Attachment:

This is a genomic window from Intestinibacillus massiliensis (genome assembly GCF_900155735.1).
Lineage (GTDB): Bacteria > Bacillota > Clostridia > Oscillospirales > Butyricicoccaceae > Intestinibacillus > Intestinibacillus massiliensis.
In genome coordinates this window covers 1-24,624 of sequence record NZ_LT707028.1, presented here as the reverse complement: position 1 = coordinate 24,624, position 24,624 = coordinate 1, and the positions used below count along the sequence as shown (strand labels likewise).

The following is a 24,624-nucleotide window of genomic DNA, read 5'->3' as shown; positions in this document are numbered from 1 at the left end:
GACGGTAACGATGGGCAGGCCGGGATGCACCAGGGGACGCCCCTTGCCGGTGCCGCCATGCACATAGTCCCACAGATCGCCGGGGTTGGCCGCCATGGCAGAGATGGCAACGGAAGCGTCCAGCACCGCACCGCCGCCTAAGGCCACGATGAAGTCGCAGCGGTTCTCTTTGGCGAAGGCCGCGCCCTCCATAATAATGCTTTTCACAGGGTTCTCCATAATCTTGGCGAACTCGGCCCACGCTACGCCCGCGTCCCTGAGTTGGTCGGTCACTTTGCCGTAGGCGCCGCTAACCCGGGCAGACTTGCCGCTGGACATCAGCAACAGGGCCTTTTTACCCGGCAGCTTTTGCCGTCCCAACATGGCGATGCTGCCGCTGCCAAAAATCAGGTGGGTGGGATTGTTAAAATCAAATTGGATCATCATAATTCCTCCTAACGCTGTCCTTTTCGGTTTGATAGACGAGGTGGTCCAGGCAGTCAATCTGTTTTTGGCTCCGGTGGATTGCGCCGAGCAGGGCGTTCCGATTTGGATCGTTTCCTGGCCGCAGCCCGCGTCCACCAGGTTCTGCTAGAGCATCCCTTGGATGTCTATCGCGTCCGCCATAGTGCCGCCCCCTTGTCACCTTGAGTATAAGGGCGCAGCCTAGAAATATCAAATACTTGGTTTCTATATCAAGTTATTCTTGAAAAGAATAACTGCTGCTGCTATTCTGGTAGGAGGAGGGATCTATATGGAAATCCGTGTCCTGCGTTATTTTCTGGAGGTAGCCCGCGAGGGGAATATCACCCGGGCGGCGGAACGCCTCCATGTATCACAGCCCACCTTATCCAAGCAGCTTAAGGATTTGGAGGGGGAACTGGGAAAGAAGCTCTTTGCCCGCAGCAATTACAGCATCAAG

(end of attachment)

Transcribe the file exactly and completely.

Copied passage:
This is a genomic window from Intestinibacillus massiliensis (genome assembly GCF_900155735.1).
Lineage (GTDB): Bacteria > Bacillota > Clostridia > Oscillospirales > Butyricicoccaceae > Intestinibacillus > Intestinibacillus massiliensis.
In genome coordinates this window covers 1-24,624 of sequence record NZ_LT707028.1, presented here as the reverse complement: position 1 = coordinate 24,624, position 24,624 = coordinate 1, and the positions used below count along the sequence as shown (strand labels likewise).

The following is a 24,624-nucleotide window of genomic DNA, read 5'->3' as shown; positions in this document are numbered from 1 at the left end:
GACGGTAACGATGGGCAGGCCGGGATGCACCAGGGGACGCCCCTTGCCGGTGCCGCCATGCACATAGTCCCACAGATCGCCGGGGTTGGCCGCCATGGCAGAGATGGCAACGGAAGCGTCCAGCACCGCACCGCCGCCTAAGGCCACGATGAAGTCGCAGCGGTTCTCTTTGGCGAAGGCCGCGCCCTCCATAATAATGCTTTTCACAGGGTTCTCCATAATCTTGGCGAACTCGGCCCACGCTACGCCCGCGTCCCTGAGTTGGTCGGTCACTTTGCCGTAGGCGCCGCTAACCCGGGCAGACTTGCCGCTGGACATCAGCAACAGGGCCTTTTTACCCGGCAGCTTTTGCCGTCCCAACATGGCGATGCTGCCGCTGCCAAAAATCAGGTGGGTGGGATTGTTAAAATCAAATTGGATCATCATAATTCCTCCTAACGCTGTCCTTTTCGGTTTGATAGACGAGGTGGTCCAGGCAGTCAATCTGTTTTTGGCTCCGGTGGATTGCGCCGAGCAGGGCGTTCCGATTTGGATCGTTTCCTGGCCGCAGCCCGCGTCCACCAGGTTCTGCTAGAGCATCCCTTGGATGTCTATCGCGTCCGCCATAGTGCCGCCCCCTTGTCACCTTGAGTATAAGGGCGCAGCCTAGAAATATCAAATACTTGGTTTCTATATCAAGTTATTCTTGAAAAGAATAACTGCTGCTGCTATTCTGGTAGGAGGAGGGATCTATATGGAAATCCGTGTCCTGCGTTATTTTCTGGAGGTAGCCCGCGAGGGGAATATCACCCGGGCGGCGGAACGCCTCCATGTATCACAGCCCACCTTATCCAAGCAGCTTAAGGATTTGGAGGGGGAACTGGGAAAGAAGCTCTTTGCCCGCAGCAATTACAGCATCAAG